Polish authorities register dozens of new cases in agriculture within a few weeks.
African swine fever (ASF) is spreading at an unabated pace in Polish pigsties.
Poland's top veterinary authority confirmed three more outbreaks in pig farms at the end of July. This brings the number of cases of the disease in farms to 39 within a few weeks.According to experts, the highly contagious virus is spreading much more dynamically this year than in 2020, when just 17 cases of ASF had occurred in agricultural enterprises by the end of July. According to authorities, the most recent outbreaks occurred in the Precarpathian and Lower Silesian voivodeships in southern Poland. However, cases had previously also been reported in Warmia-Masuria to the north and in Wielkopolska. The disease is thus rampant in large parts of the country. In contrast to last year, however, the virus in 2021 is mainly found on small and micro farms. This could indicate functioning biosecurity measures in the large companies. Last week, the Polish government put together a new aid package to support livestock farmers affected by African swine fever (ASF).
In Germany, a total of 1,844 cases of ASF have been confirmed in wild boar as of August 9. Meanwhile, the first outbreak of African swine fever in many years in the Dominican Republic caused an international sensation.
Cost sharing for prevention measures
The Polish program to support pig farmers, which has a budget of almost 44 million euros, includes a contribution to the costs of biosecurity and prevention measures. For example, the state will pay half of the costs for the purchase of disinfection mats, disinfection equipment, protective clothing and the securing of barn buildings. However, compensation payments are also planned for the financial losses incurred on the pig market as a result of ASF. At the equivalent of 33 million euros, these make up the lion's share of the funding pot. Farmers will also benefit from interest-free loans to cover contractual civil liabilities. The funds are organized and disbursed by the National Agricultural Support Center (ARiMR). In order to avoid long-term structural distortions in the pig sector, the Polish government is also promoting the reconstruction of pig herds and the restarting of breeding and fattening facilities. Government support for slaughterhouses and other processing facilities in ASF areas was also announced.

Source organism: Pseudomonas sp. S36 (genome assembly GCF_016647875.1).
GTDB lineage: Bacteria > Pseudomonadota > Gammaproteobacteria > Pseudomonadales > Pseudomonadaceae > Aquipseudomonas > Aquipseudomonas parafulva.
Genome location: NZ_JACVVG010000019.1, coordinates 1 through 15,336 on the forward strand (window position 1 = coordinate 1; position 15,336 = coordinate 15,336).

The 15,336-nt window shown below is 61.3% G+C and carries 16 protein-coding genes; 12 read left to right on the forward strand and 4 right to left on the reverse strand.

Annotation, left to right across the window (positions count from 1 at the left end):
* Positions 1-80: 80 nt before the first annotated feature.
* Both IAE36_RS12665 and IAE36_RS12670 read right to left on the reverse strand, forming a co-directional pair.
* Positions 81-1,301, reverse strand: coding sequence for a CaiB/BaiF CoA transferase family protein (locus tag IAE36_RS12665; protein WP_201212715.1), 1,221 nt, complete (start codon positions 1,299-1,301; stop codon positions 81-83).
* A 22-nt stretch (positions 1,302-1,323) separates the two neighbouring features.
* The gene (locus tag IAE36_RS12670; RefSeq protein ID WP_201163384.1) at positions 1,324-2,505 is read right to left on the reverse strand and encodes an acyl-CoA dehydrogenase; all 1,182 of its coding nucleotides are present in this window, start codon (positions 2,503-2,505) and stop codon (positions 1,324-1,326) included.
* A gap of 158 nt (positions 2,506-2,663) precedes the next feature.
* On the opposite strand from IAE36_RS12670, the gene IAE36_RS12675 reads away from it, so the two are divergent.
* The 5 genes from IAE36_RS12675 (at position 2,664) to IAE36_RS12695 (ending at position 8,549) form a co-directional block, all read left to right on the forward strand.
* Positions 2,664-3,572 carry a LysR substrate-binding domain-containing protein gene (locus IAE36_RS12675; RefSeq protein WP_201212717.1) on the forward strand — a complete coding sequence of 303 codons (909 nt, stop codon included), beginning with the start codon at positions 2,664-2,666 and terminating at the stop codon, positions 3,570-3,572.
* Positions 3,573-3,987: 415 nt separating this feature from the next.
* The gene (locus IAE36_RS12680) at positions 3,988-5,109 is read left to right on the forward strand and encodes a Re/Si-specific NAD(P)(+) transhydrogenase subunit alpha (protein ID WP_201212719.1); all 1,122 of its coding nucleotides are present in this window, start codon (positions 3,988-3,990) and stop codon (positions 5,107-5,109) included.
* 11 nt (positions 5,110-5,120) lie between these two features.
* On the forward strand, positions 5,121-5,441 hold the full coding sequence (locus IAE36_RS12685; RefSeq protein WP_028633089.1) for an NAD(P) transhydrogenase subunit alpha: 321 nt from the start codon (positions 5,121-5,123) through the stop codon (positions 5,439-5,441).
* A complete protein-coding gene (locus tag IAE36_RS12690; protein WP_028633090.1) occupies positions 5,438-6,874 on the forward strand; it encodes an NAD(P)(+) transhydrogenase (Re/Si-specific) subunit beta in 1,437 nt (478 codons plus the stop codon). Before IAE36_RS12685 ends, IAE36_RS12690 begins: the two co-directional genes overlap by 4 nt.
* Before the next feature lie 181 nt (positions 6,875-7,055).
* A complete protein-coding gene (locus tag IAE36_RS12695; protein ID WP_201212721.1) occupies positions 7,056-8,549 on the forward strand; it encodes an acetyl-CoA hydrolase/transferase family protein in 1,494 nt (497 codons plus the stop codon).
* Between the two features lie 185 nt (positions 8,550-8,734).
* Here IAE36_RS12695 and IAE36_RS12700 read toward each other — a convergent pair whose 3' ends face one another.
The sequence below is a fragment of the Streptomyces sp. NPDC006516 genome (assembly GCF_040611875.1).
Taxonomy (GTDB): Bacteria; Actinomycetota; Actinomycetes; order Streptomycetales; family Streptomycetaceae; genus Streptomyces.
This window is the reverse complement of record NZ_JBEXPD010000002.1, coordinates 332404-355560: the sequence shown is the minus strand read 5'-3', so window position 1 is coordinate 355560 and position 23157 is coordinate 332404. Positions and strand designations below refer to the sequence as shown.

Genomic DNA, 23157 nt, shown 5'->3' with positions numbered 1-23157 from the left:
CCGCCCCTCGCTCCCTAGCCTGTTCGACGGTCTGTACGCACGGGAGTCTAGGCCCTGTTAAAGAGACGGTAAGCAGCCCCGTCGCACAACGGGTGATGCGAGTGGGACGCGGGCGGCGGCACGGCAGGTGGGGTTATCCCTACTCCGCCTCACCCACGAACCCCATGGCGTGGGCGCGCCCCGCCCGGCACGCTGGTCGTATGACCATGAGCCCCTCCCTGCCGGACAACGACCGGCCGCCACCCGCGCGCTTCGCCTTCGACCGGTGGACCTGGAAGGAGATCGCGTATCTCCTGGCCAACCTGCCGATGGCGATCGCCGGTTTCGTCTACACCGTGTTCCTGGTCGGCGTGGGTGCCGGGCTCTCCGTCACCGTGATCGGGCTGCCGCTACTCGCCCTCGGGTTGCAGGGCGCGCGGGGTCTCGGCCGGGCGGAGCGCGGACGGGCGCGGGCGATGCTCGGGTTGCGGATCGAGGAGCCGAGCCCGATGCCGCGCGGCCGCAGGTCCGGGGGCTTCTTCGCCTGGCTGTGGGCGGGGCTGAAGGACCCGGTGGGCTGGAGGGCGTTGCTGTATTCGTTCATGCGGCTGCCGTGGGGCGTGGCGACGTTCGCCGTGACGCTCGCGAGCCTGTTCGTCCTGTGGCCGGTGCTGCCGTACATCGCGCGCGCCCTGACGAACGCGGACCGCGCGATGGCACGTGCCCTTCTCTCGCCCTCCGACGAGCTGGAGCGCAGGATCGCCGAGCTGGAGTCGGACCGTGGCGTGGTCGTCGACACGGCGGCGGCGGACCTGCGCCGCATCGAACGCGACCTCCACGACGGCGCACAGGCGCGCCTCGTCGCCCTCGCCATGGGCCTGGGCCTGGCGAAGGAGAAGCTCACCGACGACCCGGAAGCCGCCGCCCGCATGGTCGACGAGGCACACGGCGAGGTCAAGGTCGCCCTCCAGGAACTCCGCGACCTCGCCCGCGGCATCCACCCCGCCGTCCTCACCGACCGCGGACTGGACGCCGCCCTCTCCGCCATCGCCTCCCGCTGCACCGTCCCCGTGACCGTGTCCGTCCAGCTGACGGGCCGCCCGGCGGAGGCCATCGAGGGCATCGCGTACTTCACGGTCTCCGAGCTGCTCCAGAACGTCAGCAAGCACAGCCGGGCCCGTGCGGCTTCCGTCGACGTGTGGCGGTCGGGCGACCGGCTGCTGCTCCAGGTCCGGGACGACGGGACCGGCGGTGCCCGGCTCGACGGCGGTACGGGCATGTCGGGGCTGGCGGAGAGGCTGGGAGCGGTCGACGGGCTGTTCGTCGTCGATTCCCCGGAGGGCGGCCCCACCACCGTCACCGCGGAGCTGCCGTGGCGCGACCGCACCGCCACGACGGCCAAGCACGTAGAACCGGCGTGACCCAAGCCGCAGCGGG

ASF reaches America
In late July, U.S. Department of Agriculture (USDA) testing of swine samples from the Domincan Republic confirmed the presence of ASF in that country. Initially, two pig farms in two provinces about 200 km away were affected. In the meantime, according to the Ministry of Agriculture there, outbreaks have already been detected in eleven of the total of 32 provinces. In order to stop the further spread of the disease, tens of thousands of pigs are to be culled. Farmers have been promised financial compensation by the government. There are said to be 1.35 million pigs in the Dominican Republic, according to the Bloomberg news agency. This is the first time in about 40 years that ASF has reappeared in the Americas. The reason for the introduction is still unknown.
International organizations such as the World Organization for Animal Health (OIE) and the Food and Agriculture Organization of the United Nations (FAO) warned countries of a possible introduction and called for the activation of emergency response plans and strengthened protective measures. Brazil, the U.S. and Mexico, among others, have stepped up surveillance at ports and airports to ensure that airlines, shipping companies and travelers comply with import bans on high-risk products.
This text first appeared on www.fleischwirtschaft.de